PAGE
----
The Hod King is Bancroft’s best work so far; a novel that’s stunning in originality enhanced with suspenseful and exciting moments.
Before I start my review, I would like to mention that, if you need a detailed summary of the series so far as I did, check out www.bookseriesrecaps.com for their great plot overviews—tons of spoilers, of course—of both Senlin Ascends and Arm of the Sphinx. I finished reading Arm of the Sphinx in July 2017 and since then I’ve read and reviewed almost 200 novels. Saying that I needed a reread of the series or at least a memory refreshment is a massive understatement. A reread is always preferable but if you’re being crushed by your TBR tower—I know you are—and don’t have the time to reread the series at the moment, this website is your solution; without it, I wouldn’t have been able to appreciate this book without rereading the entire series. For the sake of making this review as spoiler-free as possible, I’ll keep this review shorter than usual and there won’t be any in-world characters’ names mentioned.
“My sense of being, my identity, whatever you want to call it, it doesn’t reside in my parts. It lives in my past, and in the continuity of my present thoughts, and in my hopes for the future. I’m more afraid of losing a memory than a limb.”
Good things come in threes. This doesn’t mean that The Hod King is the last book of the series; it’s the third installment of The Books of Babel series by Josiah Bancroft, and it’s easily my favorite volume in the series so far. Additionally, Bancroft integrates the rule of three cleverly by using three different storylines, three different main POV characters, and three climax sequences to provide a perilous journey imbued with powerful drama, heartwarming moments, and spectacular character development that constantly escalates to reach an explosive and bloody convergence in the last section of the book. Plus, the novel was so superbly paced that even when the narrative felt a bit experimental—few head-hopping in Part II—and unconventional, I was never bored and I was thoroughly entertained by Bancroft’s diabolical imagination.
“All I know is that, at the end of the day, dreams don’t matter, but neither does regret. We aren’t what we want or wish for. We are only what we do.”
The story takes place entirely in the ringdom of Pelphia and it continues immediately from where the second book left off. The three main characters of this installment have their own personal mission to accomplish in the ringdom. Considering that this is the penultimate installment of the series, I highly appreciate that Bancroft shows the result of the character’s development wonderfully. These characters have overcome a lot of ordeals to reach where they are now. Seeing how much the conflicts they’ve faced in the tower so far have shaped them was immensely satisfying, to say the least. None of the characters stayed the same as they were when first introduced, their interactions with each other were compelling, and I truly enjoyed the way Bancroft juggled these characters’ perspectives to create strong connectivity in the storyline even when the characters were separated from each other.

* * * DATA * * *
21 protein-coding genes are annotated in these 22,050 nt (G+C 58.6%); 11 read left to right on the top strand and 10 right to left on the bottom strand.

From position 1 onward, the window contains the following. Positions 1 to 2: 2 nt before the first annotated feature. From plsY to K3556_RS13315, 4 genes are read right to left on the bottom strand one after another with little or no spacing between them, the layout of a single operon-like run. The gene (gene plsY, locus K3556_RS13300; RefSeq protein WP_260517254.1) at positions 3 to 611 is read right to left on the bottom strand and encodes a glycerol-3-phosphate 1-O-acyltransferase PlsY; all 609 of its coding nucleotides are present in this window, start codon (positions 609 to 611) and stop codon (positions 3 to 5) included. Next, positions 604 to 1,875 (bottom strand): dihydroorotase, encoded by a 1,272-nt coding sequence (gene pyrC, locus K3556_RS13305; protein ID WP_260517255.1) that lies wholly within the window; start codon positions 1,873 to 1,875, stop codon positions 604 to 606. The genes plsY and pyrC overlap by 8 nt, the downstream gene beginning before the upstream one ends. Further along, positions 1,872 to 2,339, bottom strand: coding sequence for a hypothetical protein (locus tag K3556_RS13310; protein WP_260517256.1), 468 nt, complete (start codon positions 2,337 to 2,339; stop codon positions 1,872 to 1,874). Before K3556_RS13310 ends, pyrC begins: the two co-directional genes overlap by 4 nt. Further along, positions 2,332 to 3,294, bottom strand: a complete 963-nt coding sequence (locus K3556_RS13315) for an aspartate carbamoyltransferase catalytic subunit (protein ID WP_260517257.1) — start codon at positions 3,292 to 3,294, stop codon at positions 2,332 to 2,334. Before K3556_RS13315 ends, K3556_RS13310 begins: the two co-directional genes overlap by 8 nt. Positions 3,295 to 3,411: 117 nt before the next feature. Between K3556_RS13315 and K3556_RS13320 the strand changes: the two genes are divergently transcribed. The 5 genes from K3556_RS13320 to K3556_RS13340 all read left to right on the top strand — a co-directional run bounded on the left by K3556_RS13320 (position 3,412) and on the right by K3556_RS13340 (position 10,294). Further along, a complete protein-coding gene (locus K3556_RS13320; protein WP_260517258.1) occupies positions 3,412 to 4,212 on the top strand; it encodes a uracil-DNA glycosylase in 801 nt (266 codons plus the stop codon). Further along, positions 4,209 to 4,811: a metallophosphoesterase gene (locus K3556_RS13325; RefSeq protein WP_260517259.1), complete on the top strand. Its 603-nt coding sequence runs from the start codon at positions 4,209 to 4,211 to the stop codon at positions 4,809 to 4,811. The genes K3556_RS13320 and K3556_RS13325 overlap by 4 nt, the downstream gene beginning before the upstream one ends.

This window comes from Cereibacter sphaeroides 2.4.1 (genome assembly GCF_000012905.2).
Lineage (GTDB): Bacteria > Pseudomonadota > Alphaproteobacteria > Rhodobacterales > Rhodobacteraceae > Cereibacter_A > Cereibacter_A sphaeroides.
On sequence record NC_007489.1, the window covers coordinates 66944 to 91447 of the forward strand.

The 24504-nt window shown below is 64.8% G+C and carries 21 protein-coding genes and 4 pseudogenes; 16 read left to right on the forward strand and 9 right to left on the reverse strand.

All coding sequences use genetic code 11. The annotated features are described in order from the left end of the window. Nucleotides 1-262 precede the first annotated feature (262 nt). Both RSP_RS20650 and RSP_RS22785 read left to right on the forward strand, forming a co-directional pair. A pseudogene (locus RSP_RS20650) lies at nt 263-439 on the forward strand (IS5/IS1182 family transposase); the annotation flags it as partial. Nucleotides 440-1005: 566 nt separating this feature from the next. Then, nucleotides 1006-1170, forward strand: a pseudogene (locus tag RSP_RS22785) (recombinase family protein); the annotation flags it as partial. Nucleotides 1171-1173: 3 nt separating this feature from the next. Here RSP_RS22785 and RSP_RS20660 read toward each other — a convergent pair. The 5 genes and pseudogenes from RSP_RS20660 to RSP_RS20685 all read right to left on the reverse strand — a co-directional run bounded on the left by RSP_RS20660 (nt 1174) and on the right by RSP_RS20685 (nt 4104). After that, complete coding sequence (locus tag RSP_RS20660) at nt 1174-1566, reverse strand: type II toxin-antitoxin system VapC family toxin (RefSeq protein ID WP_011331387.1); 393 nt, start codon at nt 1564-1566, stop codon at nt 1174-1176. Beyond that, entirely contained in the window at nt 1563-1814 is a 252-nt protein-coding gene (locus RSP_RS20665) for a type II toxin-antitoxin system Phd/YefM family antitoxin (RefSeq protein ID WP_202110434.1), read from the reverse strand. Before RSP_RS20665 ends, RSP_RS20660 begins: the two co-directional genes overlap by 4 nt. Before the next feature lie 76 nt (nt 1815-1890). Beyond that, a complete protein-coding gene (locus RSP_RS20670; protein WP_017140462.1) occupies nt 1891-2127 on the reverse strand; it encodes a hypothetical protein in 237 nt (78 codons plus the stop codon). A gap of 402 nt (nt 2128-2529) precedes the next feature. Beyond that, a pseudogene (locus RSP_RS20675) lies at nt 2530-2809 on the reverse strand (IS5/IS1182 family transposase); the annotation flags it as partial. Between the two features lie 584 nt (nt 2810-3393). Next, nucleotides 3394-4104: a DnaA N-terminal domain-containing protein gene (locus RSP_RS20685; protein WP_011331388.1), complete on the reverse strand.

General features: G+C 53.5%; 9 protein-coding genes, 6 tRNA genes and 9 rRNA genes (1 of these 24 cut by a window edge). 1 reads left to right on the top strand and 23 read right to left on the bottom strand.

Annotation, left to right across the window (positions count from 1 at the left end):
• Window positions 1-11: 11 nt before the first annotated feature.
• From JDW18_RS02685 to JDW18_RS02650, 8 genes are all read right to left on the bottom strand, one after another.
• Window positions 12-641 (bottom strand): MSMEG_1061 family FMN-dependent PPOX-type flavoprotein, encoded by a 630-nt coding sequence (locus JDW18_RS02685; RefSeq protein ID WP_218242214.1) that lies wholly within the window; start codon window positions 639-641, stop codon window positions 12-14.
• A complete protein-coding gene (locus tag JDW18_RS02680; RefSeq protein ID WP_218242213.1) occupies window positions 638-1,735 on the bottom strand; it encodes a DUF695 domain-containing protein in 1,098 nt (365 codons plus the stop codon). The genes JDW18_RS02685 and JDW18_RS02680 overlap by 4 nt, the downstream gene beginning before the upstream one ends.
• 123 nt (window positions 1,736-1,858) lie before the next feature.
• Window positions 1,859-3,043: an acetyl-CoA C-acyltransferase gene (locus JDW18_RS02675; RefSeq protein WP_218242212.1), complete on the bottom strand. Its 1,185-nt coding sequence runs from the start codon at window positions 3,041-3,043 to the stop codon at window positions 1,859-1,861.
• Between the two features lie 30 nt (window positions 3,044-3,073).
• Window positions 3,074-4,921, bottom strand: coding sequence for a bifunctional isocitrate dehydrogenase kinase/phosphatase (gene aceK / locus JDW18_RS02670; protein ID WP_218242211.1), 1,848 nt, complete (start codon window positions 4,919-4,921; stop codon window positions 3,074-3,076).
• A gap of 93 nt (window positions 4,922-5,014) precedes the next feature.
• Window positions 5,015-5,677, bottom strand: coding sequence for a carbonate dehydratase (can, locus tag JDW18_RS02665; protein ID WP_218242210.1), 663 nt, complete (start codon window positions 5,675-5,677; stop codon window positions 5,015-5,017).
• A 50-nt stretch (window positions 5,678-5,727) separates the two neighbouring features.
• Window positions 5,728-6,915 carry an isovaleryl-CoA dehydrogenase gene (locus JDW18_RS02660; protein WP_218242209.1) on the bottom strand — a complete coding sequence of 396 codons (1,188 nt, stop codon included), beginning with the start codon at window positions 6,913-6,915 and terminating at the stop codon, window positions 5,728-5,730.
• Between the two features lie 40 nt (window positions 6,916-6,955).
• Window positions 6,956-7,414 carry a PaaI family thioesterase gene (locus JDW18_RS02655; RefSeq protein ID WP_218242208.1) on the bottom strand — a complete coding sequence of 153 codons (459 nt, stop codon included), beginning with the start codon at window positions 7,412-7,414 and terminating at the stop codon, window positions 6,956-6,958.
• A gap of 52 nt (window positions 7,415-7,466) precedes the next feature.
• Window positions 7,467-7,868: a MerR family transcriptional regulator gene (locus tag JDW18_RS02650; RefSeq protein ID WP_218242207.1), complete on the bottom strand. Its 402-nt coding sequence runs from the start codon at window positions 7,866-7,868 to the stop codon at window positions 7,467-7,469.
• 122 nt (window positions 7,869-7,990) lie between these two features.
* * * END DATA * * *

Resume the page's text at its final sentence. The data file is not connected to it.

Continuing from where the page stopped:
“In my experience, the men that lean hardest on their titles are the ones who did nothing to earn them. I loathe men whose greatest accomplishment was being born.”
This book is a treasure trove for quotes, and as always, Bancroft’s prose is enviable. The Hod King is beautifully written, it shows Bancroft at the top of his writing game so far—though it will most likely will be toppled by his next book—as he implemented a lot of resonating themes such as love, loyalty, family, rich vs poor, and the importance of memories. The setting of this series may be filled with wonder but the depletion of energy caused by the poison of hope continues to ravage the citizens of the tower; the poor suffer, and tyranny rules.
“A man may rot like an egg: His shell does not show it, but all that is within him has gone foul.”
The story, characters, themes, settings, and prose are all reasons why I loved every moment spent reading this emotionally gripping book. I thought the novelty of the world-building within the series would’ve been lost by now, but I was proven wrong repeatedly here. The Hod King is a marvel that stitches immersive fantasy escapism, pulse-pounding steampunk adventure, and accessible literary prose into one tremendously impactful penultimate volume. By improving upon all the incredible aspects of the previous installments and setting the cinematic set pieces in an apt stopping place, the arrival of the last book is pretty much almost guaranteed to carve The Books of Babel into the reader’s hall of fame for being one of the best literary fantasy series they will ever read. I’ll end this review by saying if you’re craving an original fantasy series and yet haven’t read this, fix that mistake now.
“I mean, who said music had to be such a serious thing? I find musicians who just plink through the notes like a music box to be horribly dull. Songs are emotional. It’s better to play sincere mistakes than lifeless perfection.”
You can order the book from: Book Depository (Free shipping)